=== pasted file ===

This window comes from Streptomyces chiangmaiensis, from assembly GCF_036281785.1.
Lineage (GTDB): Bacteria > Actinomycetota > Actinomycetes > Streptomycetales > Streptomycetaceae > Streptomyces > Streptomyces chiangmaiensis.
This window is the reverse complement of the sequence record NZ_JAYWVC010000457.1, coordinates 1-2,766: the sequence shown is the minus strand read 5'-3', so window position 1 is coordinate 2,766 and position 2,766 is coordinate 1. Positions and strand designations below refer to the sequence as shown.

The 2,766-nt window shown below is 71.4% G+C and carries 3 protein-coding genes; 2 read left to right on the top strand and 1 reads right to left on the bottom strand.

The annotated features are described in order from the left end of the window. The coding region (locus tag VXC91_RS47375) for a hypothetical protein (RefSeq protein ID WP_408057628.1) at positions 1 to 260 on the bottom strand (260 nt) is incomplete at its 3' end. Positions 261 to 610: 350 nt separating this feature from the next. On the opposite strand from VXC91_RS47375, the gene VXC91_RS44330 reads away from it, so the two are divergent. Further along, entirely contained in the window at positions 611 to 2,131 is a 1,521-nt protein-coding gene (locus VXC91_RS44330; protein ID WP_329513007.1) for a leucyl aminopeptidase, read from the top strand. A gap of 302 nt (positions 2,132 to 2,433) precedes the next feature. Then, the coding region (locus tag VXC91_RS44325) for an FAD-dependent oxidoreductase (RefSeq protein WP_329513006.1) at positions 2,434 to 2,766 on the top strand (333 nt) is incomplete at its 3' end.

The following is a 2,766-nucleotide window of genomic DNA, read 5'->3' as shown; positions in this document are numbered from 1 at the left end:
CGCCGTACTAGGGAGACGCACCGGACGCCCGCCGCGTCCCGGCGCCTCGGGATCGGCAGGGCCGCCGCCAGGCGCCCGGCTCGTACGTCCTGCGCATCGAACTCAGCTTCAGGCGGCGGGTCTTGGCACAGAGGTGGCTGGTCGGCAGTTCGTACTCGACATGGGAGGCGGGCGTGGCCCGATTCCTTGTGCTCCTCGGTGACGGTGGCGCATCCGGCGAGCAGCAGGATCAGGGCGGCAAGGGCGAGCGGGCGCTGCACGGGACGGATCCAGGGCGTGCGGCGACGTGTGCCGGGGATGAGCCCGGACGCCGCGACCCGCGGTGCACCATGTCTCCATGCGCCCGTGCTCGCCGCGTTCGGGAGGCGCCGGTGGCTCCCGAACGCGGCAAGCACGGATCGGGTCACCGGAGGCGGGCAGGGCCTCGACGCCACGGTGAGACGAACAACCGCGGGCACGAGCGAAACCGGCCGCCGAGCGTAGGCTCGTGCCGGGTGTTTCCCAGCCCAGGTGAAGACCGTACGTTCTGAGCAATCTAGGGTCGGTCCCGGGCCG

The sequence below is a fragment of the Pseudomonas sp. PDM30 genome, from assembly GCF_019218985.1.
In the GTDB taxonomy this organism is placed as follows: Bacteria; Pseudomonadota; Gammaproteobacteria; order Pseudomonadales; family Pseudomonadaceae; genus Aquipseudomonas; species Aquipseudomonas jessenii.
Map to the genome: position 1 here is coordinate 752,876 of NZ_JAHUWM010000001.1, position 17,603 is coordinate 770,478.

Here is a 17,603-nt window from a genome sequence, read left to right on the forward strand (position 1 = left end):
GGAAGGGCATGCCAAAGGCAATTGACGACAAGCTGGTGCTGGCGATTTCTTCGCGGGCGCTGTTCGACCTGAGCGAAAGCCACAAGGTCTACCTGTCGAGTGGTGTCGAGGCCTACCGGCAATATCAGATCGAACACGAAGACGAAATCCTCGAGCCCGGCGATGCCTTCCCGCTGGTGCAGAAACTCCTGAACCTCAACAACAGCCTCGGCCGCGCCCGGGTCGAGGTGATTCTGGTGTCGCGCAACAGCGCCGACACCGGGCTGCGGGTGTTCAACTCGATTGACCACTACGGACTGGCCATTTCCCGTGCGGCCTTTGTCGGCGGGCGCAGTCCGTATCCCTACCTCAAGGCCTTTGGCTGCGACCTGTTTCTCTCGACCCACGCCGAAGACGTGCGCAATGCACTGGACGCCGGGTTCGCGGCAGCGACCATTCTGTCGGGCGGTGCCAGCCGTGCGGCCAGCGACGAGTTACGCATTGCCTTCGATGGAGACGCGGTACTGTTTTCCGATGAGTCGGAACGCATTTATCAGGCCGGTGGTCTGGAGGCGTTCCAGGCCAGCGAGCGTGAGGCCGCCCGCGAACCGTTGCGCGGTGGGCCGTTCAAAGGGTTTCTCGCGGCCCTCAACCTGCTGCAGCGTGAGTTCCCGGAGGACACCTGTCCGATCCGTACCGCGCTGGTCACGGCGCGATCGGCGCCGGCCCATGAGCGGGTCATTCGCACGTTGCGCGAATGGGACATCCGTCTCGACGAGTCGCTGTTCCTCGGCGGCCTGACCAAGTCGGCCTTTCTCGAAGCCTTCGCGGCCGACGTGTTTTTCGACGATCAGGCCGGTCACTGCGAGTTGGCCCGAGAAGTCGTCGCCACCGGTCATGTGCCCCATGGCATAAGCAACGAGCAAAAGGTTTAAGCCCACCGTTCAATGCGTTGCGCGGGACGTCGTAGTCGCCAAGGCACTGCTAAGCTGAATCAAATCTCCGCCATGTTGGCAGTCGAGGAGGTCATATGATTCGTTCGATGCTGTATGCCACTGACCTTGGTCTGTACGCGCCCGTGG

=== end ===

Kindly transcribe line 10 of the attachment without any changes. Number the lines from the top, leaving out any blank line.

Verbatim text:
Map to the genome: position 1 here is coordinate 752,876 of NZ_JAHUWM010000001.1, position 17,603 is coordinate 770,478.